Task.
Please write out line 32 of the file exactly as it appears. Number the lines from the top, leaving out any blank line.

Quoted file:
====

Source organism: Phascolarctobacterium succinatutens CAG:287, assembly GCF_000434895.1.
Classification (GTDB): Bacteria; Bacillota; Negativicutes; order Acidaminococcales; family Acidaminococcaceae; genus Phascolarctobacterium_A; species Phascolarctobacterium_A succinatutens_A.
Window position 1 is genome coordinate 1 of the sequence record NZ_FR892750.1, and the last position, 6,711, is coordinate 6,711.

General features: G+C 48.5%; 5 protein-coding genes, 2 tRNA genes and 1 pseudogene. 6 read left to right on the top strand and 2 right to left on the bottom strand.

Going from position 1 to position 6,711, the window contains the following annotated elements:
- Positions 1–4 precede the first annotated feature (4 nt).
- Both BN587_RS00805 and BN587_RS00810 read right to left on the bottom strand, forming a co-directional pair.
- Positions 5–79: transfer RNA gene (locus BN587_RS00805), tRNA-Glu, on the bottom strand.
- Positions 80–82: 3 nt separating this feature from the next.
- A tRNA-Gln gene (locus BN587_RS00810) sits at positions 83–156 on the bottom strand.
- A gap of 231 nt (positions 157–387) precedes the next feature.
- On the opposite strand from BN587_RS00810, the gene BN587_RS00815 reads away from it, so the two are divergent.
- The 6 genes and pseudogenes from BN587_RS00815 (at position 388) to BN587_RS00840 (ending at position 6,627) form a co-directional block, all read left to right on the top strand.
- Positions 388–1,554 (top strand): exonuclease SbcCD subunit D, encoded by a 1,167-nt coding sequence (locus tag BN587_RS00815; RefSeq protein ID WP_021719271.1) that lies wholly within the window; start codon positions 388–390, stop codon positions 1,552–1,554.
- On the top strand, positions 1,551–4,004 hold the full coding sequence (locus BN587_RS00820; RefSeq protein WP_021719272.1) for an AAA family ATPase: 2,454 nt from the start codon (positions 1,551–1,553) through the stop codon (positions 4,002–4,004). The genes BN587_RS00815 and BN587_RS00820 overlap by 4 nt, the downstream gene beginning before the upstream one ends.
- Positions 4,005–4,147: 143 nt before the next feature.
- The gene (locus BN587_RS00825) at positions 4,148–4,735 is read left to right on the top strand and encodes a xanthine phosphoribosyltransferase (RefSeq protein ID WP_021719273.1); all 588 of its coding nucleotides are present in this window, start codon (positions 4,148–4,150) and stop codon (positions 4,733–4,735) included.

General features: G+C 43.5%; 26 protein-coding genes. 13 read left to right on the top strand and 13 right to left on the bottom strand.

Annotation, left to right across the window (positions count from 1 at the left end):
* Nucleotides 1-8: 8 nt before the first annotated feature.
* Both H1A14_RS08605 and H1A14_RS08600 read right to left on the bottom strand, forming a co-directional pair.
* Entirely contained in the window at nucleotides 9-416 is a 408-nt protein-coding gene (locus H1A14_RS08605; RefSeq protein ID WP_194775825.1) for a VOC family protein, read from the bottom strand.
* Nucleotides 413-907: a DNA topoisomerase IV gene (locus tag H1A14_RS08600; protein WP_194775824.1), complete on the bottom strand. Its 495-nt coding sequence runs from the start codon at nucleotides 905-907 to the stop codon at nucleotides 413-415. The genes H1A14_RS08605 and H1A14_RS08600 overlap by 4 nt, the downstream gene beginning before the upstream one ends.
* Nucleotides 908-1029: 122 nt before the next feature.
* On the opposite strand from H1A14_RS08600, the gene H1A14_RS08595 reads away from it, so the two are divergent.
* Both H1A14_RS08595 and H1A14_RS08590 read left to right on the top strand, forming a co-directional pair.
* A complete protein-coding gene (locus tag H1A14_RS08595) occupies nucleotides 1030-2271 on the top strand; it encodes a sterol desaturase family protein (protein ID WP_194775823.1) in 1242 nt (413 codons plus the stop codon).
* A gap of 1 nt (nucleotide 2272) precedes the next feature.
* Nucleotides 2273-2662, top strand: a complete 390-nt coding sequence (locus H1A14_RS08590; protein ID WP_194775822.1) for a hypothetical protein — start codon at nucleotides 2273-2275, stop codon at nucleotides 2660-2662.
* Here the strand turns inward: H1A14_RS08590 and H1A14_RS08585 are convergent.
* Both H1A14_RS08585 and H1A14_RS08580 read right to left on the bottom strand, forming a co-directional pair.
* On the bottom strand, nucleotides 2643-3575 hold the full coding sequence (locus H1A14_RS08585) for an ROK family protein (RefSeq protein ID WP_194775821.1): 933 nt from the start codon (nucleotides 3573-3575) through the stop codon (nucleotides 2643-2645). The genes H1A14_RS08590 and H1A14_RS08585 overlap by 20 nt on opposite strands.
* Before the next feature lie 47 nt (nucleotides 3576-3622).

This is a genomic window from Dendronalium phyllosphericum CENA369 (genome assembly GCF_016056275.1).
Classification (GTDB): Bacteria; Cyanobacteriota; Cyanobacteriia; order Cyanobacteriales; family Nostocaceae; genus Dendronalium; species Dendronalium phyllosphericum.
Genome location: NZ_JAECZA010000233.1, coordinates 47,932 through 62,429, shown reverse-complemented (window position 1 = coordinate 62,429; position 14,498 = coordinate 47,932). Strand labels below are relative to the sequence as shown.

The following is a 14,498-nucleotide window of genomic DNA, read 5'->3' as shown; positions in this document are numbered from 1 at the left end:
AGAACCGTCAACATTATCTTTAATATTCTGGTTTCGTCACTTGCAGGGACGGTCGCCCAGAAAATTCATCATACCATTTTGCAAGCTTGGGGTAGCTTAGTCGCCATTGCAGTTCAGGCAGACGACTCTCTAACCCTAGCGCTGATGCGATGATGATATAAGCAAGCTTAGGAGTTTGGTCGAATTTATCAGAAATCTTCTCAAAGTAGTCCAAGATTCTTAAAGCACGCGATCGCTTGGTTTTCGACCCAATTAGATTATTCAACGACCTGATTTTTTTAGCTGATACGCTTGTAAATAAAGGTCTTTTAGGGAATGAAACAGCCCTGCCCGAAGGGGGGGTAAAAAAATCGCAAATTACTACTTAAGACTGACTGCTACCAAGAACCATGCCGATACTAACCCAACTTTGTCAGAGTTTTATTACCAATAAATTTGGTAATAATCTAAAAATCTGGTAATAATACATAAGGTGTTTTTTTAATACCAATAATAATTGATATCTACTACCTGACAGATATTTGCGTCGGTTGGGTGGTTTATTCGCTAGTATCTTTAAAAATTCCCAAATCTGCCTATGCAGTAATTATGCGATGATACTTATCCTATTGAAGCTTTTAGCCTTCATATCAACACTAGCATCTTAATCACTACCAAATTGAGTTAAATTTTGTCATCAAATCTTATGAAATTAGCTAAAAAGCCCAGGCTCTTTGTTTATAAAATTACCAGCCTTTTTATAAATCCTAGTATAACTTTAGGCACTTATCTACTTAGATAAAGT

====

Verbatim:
* On the bottom strand, nucleotides 2643-3575 hold the full coding sequence (locus H1A14_RS08585) for an ROK family protein (RefSeq protein ID WP_194775821.1): 933 nt from the start codon (nucleotides 3573-3575) through the stop codon (nucleotides 2643-2645). The genes H1A14_RS08590 and H1A14_RS08585 overlap by 20 nt on opposite strands.